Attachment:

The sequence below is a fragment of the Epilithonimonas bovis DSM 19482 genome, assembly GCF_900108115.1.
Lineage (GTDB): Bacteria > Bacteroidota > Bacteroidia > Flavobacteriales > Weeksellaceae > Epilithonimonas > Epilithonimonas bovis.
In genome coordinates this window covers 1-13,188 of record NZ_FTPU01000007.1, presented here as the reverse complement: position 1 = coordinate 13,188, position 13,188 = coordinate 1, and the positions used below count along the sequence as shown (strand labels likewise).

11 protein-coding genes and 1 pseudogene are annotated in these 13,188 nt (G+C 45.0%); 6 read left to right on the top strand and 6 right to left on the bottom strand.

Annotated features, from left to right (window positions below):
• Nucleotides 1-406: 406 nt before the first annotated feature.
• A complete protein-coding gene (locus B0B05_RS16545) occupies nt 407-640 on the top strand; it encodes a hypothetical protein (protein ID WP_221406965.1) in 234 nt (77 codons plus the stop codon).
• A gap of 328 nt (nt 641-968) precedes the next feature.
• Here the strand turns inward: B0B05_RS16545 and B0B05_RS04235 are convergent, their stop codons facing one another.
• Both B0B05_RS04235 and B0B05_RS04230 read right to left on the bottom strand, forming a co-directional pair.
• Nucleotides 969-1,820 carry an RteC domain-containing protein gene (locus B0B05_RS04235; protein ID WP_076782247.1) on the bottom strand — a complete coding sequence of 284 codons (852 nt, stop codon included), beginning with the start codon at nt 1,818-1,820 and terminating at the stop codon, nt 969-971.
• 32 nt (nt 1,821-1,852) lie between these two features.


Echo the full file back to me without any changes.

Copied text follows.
The sequence below is a fragment of the Epilithonimonas bovis DSM 19482 genome, assembly GCF_900108115.1.
Lineage (GTDB): Bacteria > Bacteroidota > Bacteroidia > Flavobacteriales > Weeksellaceae > Epilithonimonas > Epilithonimonas bovis.
In genome coordinates this window covers 1-13,188 of record NZ_FTPU01000007.1, presented here as the reverse complement: position 1 = coordinate 13,188, position 13,188 = coordinate 1, and the positions used below count along the sequence as shown (strand labels likewise).

11 protein-coding genes and 1 pseudogene are annotated in these 13,188 nt (G+C 45.0%); 6 read left to right on the top strand and 6 right to left on the bottom strand.

Annotated features, from left to right (window positions below):
• Nucleotides 1-406: 406 nt before the first annotated feature.
• A complete protein-coding gene (locus B0B05_RS16545) occupies nt 407-640 on the top strand; it encodes a hypothetical protein (protein ID WP_221406965.1) in 234 nt (77 codons plus the stop codon).
• A gap of 328 nt (nt 641-968) precedes the next feature.
• Here the strand turns inward: B0B05_RS16545 and B0B05_RS04235 are convergent, their stop codons facing one another.
• Both B0B05_RS04235 and B0B05_RS04230 read right to left on the bottom strand, forming a co-directional pair.
• Nucleotides 969-1,820 carry an RteC domain-containing protein gene (locus B0B05_RS04235; protein ID WP_076782247.1) on the bottom strand — a complete coding sequence of 284 codons (852 nt, stop codon included), beginning with the start codon at nt 1,818-1,820 and terminating at the stop codon, nt 969-971.
• 32 nt (nt 1,821-1,852) lie between these two features.